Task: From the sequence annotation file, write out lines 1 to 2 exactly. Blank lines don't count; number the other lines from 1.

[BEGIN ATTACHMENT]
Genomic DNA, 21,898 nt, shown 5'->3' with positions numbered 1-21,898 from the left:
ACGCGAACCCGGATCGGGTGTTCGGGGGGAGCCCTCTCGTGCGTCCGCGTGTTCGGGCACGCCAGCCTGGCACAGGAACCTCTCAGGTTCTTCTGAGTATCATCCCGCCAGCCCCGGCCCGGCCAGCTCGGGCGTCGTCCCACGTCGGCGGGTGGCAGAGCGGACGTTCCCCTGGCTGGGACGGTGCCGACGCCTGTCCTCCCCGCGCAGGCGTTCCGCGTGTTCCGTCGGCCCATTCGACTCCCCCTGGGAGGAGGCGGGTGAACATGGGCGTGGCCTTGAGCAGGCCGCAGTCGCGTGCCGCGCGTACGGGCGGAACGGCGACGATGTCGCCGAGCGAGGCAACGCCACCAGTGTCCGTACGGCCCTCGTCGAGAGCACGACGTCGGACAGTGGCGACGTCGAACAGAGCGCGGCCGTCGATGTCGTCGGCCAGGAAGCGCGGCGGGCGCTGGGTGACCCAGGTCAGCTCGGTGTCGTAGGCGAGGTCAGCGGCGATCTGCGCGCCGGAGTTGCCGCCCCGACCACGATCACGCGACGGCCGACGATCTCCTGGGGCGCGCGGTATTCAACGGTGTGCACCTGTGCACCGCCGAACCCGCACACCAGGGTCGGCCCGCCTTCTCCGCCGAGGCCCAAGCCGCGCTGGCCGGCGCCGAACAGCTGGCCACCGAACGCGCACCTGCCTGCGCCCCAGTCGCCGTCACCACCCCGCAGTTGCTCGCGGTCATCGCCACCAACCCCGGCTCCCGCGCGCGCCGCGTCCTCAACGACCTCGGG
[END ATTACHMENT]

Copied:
Genomic DNA, 21,898 nt, shown 5'->3' with positions numbered 1-21,898 from the left:
ACGCGAACCCGGATCGGGTGTTCGGGGGGAGCCCTCTCGTGCGTCCGCGTGTTCGGGCACGCCAGCCTGGCACAGGAACCTCTCAGGTTCTTCTGAGTATCATCCCGCCAGCCCCGGCCCGGCCAGCTCGGGCGTCGTCCCACGTCGGCGGGTGGCAGAGCGGACGTTCCCCTGGCTGGGACGGTGCCGACGCCTGTCCTCCCCGCGCAGGCGTTCCGCGTGTTCCGTCGGCCCATTCGACTCCCCCTGGGAGGAGGCGGGTGAACATGGGCGTGGCCTTGAGCAGGCCGCAGTCGCGTGCCGCGCGTACGGGCGGAACGGCGACGATGTCGCCGAGCGAGGCAACGCCACCAGTGTCCGTACGGCCCTCGTCGAGAGCACGACGTCGGACAGTGGCGACGTCGAACAGAGCGCGGCCGTCGATGTCGTCGGCCAGGAAGCGCGGCGGGCGCTGGGTGACCCAGGTCAGCTCGGTGTCGTAGGCGAGGTCAGCGGCGATCTGCGCGCCGGAGTTGCCGCCCCGACCACGATCACGCGACGGCCGACGATCTCCTGGGGCGCGCGGTATTCAACGGTGTGCACCTGTGCACCGCCGAACCCGCACACCAGGGTCGGCCCGCCTTCTCCGCCGAGGCCCAAGCCGCGCTGGCCGGCGCCGAACAGCTGGCCACCGAACGCGCACCTGCCTGCGCCCCAGTCGCCGTCACCACCCCGCAGTTGCTCGCGGTCATCGCCACCAACCCCGGCTCCCGCGCGCGCCGCGTCCTCAACGACCTCGGG